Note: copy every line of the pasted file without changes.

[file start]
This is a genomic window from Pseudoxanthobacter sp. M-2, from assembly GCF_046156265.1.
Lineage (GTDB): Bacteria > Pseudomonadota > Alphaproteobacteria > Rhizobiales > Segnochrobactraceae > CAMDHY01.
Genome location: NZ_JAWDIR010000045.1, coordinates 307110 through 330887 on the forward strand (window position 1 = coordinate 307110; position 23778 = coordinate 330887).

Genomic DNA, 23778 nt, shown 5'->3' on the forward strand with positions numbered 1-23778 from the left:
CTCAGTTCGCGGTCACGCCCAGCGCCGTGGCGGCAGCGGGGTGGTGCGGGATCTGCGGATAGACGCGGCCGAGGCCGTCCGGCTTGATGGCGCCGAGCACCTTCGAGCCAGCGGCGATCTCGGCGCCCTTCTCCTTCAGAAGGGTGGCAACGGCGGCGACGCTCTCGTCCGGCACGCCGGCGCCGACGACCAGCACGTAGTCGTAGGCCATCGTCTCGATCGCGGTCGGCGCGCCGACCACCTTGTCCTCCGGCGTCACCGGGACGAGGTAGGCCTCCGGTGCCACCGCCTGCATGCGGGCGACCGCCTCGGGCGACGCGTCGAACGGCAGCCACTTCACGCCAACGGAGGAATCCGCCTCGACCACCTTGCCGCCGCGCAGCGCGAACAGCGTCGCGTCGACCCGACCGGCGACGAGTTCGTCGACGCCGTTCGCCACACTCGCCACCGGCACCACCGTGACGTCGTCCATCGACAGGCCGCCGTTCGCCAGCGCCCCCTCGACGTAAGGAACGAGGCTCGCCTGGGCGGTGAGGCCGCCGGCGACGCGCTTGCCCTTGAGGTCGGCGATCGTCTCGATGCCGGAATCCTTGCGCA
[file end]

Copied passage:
This is a genomic window from Pseudoxanthobacter sp. M-2, from assembly GCF_046156265.1.
Lineage (GTDB): Bacteria > Pseudomonadota > Alphaproteobacteria > Rhizobiales > Segnochrobactraceae > CAMDHY01.
Genome location: NZ_JAWDIR010000045.1, coordinates 307110 through 330887 on the forward strand (window position 1 = coordinate 307110; position 23778 = coordinate 330887).

Genomic DNA, 23778 nt, shown 5'->3' on the forward strand with positions numbered 1-23778 from the left:
CTCAGTTCGCGGTCACGCCCAGCGCCGTGGCGGCAGCGGGGTGGTGCGGGATCTGCGGATAGACGCGGCCGAGGCCGTCCGGCTTGATGGCGCCGAGCACCTTCGAGCCAGCGGCGATCTCGGCGCCCTTCTCCTTCAGAAGGGTGGCAACGGCGGCGACGCTCTCGTCCGGCACGCCGGCGCCGACGACCAGCACGTAGTCGTAGGCCATCGTCTCGATCGCGGTCGGCGCGCCGACCACCTTGTCCTCCGGCGTCACCGGGACGAGGTAGGCCTCCGGTGCCACCGCCTGCATGCGGGCGACCGCCTCGGGCGACGCGTCGAACGGCAGCCACTTCACGCCAACGGAGGAATCCGCCTCGACCACCTTGCCGCCGCGCAGCGCGAACAGCGTCGCGTCGACCCGACCGGCGACGAGTTCGTCGACGCCGTTCGCCACACTCGCCACCGGCACCACCGTGACGTCGTCCATCGACAGGCCGCCGTTCGCCAGCGCCCCCTCGACGTAAGGAACGAGGCTCGCCTGGGCGGTGAGGCCGCCGGCGACGCGCTTGCCCTTGAGGTCGGCGATCGTCTCGATGCCGGAATCCTTGCGCA